Tag: customer acquisition

Spot customer acquisition issues with the Customer Grid and RFM

Comparing the Customer Grids in Repeat Customer Insights can help you spot customer acquisition issues. The New and Promising New segments include customers who have only purchased one time. Their main difference is how recently they purchased. Comparing them month-to-month, you’ll want to check their counts. If the counts are increasing, you’re acquiring more new …

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Comparing sales channels for repeat customer acquisition

Knowing how sales channels perform is a key measurement to know where you focus your efforts. Raw sales and order values are nice, but if you have repeat customers those can be tricky. If a customer first buys through your POS system and then later buys from your online store, is the POS or the …

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Even the best marketers forget about retention

Savvy marketers will calculate their Customer Acquisition Cost (CAC) to make sure they are acquiring customers cheaply enough to turn a profit. Most of that goes towards upfront costs like advertising or paid deals, leaving very little to actually retain a customer. Which is silly because retaining the customer will boost how much they spend …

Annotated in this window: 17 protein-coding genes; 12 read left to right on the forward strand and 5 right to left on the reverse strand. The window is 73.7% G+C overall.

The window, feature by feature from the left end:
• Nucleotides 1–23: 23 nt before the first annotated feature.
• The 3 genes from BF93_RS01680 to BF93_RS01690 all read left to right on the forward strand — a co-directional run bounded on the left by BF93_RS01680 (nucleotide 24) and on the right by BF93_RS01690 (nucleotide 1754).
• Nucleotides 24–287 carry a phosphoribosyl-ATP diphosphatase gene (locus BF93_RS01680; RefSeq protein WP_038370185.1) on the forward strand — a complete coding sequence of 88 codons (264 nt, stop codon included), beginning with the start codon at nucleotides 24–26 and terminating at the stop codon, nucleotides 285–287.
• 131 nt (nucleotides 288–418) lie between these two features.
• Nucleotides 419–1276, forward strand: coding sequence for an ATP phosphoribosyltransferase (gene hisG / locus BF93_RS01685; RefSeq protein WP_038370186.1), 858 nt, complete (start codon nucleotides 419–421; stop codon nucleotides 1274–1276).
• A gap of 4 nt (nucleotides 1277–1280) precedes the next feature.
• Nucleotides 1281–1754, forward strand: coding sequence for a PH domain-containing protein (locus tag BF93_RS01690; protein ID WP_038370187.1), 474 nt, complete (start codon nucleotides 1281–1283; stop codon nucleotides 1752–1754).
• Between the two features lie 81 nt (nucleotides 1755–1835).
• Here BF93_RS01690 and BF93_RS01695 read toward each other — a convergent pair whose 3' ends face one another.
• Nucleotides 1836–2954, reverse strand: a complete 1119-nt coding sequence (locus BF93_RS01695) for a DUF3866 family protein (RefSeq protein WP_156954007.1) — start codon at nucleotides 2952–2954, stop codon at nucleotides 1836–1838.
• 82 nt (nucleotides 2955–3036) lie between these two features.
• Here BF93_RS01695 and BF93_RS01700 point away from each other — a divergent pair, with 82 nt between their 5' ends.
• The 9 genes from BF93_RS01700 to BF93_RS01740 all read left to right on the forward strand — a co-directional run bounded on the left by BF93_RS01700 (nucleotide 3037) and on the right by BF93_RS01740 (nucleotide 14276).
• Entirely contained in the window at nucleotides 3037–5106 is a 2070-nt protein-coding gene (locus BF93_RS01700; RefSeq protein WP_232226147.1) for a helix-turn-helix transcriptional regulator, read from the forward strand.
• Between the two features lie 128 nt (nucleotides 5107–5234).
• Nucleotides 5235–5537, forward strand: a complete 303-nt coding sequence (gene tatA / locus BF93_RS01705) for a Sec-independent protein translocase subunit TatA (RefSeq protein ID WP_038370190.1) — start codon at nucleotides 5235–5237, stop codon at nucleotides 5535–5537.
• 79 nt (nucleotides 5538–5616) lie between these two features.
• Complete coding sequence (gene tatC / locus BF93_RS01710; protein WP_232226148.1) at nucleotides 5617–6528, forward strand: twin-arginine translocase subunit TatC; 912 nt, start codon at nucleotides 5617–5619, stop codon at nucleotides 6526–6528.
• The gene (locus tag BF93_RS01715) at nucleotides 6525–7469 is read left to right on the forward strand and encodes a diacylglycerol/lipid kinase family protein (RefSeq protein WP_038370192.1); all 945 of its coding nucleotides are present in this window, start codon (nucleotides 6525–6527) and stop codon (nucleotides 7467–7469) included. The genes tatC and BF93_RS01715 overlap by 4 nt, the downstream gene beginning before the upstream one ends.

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Spend more on retaining your existing customers

Many stores spend a lot of resources on customer acquisition. How much does it cost on average? What about an online store customer vs POS vs Facebook? Does it increase over time or stay within a band of costs? But acquisition costs are only part of the picture. You’ll want to look past the first …

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The first purchase matters

How a customer first purchases from your store matters. If they came in from a friend’s referral, they’ll likely trust your store and have a positive experience. Even if small things don’t go right. If they clicked on an ad that interrupted their free time, they’re likely to have missed some things (e.g. shipping policies) and …

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Do you know where your Shopify store sales actually come from?

Sometimes I’ll hear stories about a new marketing channel and how amazing it is, but then there’s no sales data to back it up. It just "feels" good (read: fun to use). It’s similar to how much social media is talked up as an email marketing disruptor, but then (not) surprisingly when you look at …

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